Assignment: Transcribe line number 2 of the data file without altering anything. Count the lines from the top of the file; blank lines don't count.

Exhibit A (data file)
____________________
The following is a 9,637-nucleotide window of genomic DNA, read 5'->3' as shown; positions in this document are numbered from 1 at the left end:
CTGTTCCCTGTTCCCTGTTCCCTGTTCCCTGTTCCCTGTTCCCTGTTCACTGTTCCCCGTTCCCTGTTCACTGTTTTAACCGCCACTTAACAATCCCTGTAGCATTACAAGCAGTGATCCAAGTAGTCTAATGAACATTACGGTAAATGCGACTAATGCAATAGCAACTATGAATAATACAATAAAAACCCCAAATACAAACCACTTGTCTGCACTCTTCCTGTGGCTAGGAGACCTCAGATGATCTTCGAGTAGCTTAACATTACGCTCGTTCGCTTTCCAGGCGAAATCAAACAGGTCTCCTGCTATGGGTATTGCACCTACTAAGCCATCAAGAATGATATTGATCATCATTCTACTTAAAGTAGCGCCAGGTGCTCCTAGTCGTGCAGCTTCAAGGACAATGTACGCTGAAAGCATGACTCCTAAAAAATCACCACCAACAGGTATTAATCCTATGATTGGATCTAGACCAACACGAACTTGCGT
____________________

CTGTTCCCTGTTCCCTGTTCCCTGTTCCCTGTTCCCTGTTCCCTGTTCACTGTTCCCCGTTCCCTGTTCACTGTTTTAACCGCCACTTAACAATCCCTGTAGCATTACAAGCAGTGATCCAAGTAGTCTAATGAACATTACGGTAAATGCGACTAATGCAATAGCAACTATGAATAATACAATAAAAACCCCAAATACAAACCACTTGTCTGCACTCTTCCTGTGGCTAGGAGACCTCAGATGATCTTCGAGTAGCTTAACATTACGCTCGTTCGCTTTCCAGGCGAAATCAAACAGGTCTCCTGCTATGGGTATTGCACCTACTAAGCCATCAAGAATGATATTGATCATCATTCTACTTAAAGTAGCGCCAGGTGCTCCTAGTCGTGCAGCTTCAAGGACAATGTACGCTGAAAGCATGACTCCTAAAAAATCACCACCAACAGGTATTAATCCTATGATTGGATCTAGACCAACACGAACTTGCGT